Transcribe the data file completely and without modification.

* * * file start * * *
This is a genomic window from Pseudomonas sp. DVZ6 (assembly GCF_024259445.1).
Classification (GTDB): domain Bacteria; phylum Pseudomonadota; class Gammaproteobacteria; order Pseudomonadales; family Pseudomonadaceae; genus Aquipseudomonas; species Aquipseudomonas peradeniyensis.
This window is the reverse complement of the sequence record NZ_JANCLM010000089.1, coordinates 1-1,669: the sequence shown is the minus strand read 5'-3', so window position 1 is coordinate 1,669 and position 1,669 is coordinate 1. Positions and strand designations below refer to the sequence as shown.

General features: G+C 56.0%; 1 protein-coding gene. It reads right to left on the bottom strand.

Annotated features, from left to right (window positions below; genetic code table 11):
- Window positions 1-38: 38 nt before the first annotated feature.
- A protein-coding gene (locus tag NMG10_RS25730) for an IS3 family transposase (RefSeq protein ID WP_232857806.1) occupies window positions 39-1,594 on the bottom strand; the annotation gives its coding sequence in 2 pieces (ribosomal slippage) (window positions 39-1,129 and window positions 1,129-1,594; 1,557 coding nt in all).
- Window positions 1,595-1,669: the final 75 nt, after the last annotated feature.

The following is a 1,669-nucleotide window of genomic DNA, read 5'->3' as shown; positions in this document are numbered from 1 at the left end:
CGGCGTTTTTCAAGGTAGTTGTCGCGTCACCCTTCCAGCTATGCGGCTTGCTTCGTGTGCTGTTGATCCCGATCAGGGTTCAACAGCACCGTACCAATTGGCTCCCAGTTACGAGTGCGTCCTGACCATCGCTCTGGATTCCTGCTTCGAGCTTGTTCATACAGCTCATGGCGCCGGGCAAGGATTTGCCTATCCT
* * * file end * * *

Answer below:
This is a genomic window from Pseudomonas sp. DVZ6 (assembly GCF_024259445.1).
Classification (GTDB): domain Bacteria; phylum Pseudomonadota; class Gammaproteobacteria; order Pseudomonadales; family Pseudomonadaceae; genus Aquipseudomonas; species Aquipseudomonas peradeniyensis.
This window is the reverse complement of the sequence record NZ_JANCLM010000089.1, coordinates 1-1,669: the sequence shown is the minus strand read 5'-3', so window position 1 is coordinate 1,669 and position 1,669 is coordinate 1. Positions and strand designations below refer to the sequence as shown.

General features: G+C 56.0%; 1 protein-coding gene. It reads right to left on the bottom strand.

Annotated features, from left to right (window positions below; genetic code table 11):
- Window positions 1-38: 38 nt before the first annotated feature.
- A protein-coding gene (locus tag NMG10_RS25730) for an IS3 family transposase (RefSeq protein ID WP_232857806.1) occupies window positions 39-1,594 on the bottom strand; the annotation gives its coding sequence in 2 pieces (ribosomal slippage) (window positions 39-1,129 and window positions 1,129-1,594; 1,557 coding nt in all).
- Window positions 1,595-1,669: the final 75 nt, after the last annotated feature.

The following is a 1,669-nucleotide window of genomic DNA, read 5'->3' as shown; positions in this document are numbered from 1 at the left end:
CGGCGTTTTTCAAGGTAGTTGTCGCGTCACCCTTCCAGCTATGCGGCTTGCTTCGTGTGCTGTTGATCCCGATCAGGGTTCAACAGCACCGTACCAATTGGCTCCCAGTTACGAGTGCGTCCTGACCATCGCTCTGGATTCCTGCTTCGAGCTTGTTCATACAGCTCATGGCGCCGGGCAAGGATTTGCCTATCCT